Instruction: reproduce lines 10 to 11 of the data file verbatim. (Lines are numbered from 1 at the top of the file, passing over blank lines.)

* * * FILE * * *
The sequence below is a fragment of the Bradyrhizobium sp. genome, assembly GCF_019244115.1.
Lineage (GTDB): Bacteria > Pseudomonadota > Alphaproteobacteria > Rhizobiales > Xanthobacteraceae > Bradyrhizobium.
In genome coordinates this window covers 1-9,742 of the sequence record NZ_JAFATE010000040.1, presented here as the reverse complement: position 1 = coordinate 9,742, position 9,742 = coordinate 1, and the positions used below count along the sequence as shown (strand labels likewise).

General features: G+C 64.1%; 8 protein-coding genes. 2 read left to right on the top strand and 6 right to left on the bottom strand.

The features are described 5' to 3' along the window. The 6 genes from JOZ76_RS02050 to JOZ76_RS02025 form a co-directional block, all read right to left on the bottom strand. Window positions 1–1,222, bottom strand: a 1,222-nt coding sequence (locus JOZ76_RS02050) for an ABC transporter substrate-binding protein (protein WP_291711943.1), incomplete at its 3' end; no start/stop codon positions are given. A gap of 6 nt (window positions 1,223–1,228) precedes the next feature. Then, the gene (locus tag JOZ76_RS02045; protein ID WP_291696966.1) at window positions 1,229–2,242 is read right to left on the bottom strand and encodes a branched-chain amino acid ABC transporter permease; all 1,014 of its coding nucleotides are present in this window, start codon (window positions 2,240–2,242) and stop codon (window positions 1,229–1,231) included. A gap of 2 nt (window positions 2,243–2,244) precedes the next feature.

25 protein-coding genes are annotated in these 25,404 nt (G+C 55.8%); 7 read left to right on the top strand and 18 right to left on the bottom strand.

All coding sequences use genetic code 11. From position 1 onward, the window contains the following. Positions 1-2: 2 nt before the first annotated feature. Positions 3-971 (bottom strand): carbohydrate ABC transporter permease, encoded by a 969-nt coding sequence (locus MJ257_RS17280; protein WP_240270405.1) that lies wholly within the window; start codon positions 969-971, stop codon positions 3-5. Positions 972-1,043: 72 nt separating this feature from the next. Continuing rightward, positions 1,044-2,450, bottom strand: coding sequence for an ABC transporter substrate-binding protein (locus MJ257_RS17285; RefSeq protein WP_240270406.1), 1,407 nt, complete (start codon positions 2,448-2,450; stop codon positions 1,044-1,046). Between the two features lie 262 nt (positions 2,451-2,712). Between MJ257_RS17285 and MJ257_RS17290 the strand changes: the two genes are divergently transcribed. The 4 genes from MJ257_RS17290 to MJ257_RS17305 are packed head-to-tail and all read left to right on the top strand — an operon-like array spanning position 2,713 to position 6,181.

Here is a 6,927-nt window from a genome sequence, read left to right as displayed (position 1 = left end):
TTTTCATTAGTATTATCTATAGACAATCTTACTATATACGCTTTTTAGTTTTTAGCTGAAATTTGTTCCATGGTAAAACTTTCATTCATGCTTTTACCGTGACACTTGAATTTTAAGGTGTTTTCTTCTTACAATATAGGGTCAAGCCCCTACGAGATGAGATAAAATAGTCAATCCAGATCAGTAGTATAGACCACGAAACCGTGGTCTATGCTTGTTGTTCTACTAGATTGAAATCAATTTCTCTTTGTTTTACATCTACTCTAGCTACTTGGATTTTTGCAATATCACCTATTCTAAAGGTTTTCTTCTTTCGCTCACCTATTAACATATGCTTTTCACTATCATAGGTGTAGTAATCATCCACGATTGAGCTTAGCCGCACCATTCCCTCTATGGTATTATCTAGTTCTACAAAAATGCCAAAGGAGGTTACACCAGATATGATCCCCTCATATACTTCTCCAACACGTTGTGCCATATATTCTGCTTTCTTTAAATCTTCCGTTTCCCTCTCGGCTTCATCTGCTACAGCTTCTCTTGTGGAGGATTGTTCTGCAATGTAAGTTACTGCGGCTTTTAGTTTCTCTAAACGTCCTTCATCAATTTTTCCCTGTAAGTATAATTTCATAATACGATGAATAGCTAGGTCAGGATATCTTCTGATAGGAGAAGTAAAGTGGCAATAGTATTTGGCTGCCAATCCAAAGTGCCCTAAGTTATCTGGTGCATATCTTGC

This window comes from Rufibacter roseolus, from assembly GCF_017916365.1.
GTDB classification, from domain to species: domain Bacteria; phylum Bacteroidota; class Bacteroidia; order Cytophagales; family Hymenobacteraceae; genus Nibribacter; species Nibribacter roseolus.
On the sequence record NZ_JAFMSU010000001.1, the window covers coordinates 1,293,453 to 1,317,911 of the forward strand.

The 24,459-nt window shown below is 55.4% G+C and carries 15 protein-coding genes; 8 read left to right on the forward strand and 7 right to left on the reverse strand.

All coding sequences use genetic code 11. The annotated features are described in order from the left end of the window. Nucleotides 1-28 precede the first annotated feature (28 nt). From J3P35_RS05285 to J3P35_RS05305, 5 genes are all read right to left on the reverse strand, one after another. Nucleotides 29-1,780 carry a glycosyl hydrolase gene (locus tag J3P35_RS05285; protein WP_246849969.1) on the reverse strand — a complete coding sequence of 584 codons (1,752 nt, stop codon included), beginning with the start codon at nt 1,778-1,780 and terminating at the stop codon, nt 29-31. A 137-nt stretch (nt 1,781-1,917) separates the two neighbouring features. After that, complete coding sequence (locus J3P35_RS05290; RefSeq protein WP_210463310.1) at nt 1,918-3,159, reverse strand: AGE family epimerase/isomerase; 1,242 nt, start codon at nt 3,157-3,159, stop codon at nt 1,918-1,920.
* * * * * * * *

This window comes from Rufibacter roseolus, from assembly GCF_017916365.1.
GTDB classification, from domain to species: domain Bacteria; phylum Bacteroidota; class Bacteroidia; order Cytophagales; family Hymenobacteraceae; genus Nibribacter; species Nibribacter roseolus.